Donald Trump's deportation forces appear to be using Florida as a testing laboratory to devise new and ever-more draconian ways to clamp down on documented and undocumented immigrants nationwide. Last month, a group of Central and North Florida sheriffs announced plans to partner with U.S. Immigration and Customs Enforcement (ICE) on a pilot project designed to detain immigrants in jail for even longer stretches of time, for example.
Given that ICE and U.S. Customs and Border Protection (CBP) agents across Florida seem to be itching to detain black and brown people, a coalition of 21 Florida activist groups and civil rights organizations have issued a "travel warning" for immigrants and people of color throughout the state. The groups say that, considering no region saw a bigger jump in ICE apprehensions in 2017 than Florida, immigrants should take great caution before visiting the Sunshine State, especially if they plan to travel through an airport or bus station.
"In light of these facts, all immigrants are urged to reconsider visiting Florida and especially recommended to avoid high-risk areas, including ports, airports, and Greyhound stations," warns the coalition, led by the Florida Immigrant Coalition (FLIC), the Council of American-Islamic Relations Florida, and the Florida Women's March. "While a boycott is not being recommended at this time, travelers to Florida are being asked to use discretion, understand their risks, and seek legal advice."
The groups will hold news conferences in Orlando, Tampa, West Palm Beach, Fort Lauderdale, and Miami tomorrow to announce the travel warning. The idea of issuing a nongovernmental warning to immigrant visitors isn't unprecedented — the American Civil Liberties Union issued a similar warning in March 2017 to immigrants visiting Texas, after that state passed a bill that lets police officers check the immigration status of anyone they pull over during a traffic stop.
The Florida rights groups give three reasons for their own travel warning. Most notable, ICE announced a new "pilot" detention project based in Florida last month that was transparently designed to skirt basic civil rights law. ICE also asks police forces to hold immigrants in local jails for the agency even if those immigrants have not been charged with crimes. Multiple courts have held that this practice violates the U.S. Constitution, so last month, Pinellas County Sheriff Bob Gulatieri announced in a news conference that he had helped ICE design a new program that would allow the agency to detain immigrants "legally" in local jails in order to prevent "civil rights lawsuits."
Acting ICE Director Thomas Homan visited Pinellas County January 17 to announce the new program, which ICE developed with the help of the National Sheriff's Assocation and the Major County Sheriffs of America. So far, only 17 Florida sheriffs (and none in South Florida) have agreed to hold ICE detainees under new "basic ordering agreements," but ICE says the program will likely expand if it works. ("Success" in this case basically means "finds enough of a legal loophole to avoid lawsuits.") Miami-Dade County also infamously became the first major metropolitan area in the nation to comply with Trump's 2017 order banning so-called sanctuary cities.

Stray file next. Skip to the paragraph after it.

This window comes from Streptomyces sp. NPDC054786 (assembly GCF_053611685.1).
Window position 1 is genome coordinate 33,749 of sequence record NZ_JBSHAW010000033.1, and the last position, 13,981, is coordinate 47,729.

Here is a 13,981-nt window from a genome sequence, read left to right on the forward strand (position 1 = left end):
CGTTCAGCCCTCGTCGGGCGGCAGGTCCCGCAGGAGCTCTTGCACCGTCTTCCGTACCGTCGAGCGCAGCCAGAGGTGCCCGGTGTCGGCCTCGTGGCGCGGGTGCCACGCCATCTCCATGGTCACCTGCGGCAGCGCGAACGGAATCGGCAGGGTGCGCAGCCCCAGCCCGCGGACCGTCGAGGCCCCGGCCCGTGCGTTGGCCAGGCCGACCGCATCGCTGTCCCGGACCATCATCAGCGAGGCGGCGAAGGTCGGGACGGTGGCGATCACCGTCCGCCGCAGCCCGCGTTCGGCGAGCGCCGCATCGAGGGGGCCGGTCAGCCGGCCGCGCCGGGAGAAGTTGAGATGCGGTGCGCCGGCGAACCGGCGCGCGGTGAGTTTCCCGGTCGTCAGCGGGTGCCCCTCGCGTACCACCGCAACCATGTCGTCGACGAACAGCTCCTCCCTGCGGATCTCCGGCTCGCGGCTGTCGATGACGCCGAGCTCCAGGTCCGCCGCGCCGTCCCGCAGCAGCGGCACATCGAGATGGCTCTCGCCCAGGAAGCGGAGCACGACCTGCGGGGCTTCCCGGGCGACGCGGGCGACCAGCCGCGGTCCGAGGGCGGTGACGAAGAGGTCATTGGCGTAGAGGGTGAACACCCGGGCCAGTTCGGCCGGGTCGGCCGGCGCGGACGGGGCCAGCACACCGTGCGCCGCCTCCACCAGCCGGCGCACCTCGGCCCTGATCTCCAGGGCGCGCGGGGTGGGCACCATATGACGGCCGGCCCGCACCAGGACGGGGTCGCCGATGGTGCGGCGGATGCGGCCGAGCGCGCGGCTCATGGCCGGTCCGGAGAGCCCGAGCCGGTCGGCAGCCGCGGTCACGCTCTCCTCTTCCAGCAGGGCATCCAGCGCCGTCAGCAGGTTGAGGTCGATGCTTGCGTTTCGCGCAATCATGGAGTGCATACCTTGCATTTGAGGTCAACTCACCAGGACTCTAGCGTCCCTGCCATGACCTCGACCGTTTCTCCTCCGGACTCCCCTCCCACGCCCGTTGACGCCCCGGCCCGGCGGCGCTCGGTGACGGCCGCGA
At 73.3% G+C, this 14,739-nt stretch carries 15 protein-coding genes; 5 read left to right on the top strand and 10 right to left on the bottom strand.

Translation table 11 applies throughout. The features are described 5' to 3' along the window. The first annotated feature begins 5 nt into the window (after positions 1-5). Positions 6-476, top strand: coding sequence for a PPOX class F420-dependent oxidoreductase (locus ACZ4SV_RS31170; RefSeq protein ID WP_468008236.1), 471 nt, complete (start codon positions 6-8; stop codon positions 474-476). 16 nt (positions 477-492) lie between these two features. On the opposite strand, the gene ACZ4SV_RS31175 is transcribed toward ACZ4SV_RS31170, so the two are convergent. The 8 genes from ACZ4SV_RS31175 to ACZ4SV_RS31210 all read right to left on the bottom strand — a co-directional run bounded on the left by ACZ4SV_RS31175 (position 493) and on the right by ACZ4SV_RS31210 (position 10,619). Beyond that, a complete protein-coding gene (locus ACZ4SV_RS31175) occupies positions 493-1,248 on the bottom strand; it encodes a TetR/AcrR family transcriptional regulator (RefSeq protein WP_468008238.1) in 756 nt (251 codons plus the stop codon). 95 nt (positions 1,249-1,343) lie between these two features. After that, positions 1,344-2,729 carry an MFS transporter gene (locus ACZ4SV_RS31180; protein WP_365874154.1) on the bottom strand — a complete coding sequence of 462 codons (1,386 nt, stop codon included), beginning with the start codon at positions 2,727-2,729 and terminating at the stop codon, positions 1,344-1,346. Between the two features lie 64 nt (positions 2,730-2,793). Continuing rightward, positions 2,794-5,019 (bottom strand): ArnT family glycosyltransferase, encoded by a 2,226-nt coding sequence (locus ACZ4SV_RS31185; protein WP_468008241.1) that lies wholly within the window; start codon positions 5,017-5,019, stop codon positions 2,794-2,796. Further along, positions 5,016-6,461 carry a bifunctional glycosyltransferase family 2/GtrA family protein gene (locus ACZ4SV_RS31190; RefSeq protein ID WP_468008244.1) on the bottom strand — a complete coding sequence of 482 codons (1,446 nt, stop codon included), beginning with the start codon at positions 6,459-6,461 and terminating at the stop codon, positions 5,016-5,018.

In the meantime, the Florida immigrant-rights groups warn that border agents seem to be sweeping the state's airports, train platforms, and bus stations for undocumented people. The practice isn't new — Barack Obama's administration actually deported a far greater number of immigrants than Trump has so far. But anti-deportation groups also heaped scorn on Obama for the same issue, and videos have shown ICE and CBP agents under Trump repeatedly raiding buses.
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Last month, FLIC released two videos of Florida CBP agents raiding Greyhound buses at local stations. Border agents wound up pulling a Jamaican grandmother and a Trinidadian man off. The Immigrant Coalition plans to protest at a Greyhound station in Fort Lauderdale tomorrow to demand the company stop allowing "immigration raids targeting people for simply riding the bus."
"In January, sheriffs from 17 Florida counties announced plans to work more closely than ever with Immigration and Customs Enforcement to target immigrants for deportation," the groups warn. "But even before this new deportation scheme, Florida already had a dramatic spike in the number of ICE arrests, the highest in the country, and videos of a Jamaican grandmother being profiled and detained on a Greyhound bus and a man from Trinidad being dragged away from a bus in handcuffs have been viewed by millions of people across the world."
The organizations encourage immigrants — especially the undocumented — to call FLIC's Immigrant Hotline at 888-600-5762 for information about "their constitutional rights when in contact with law enforcement or border patrol" before traveling through the Sunshine State until further notice.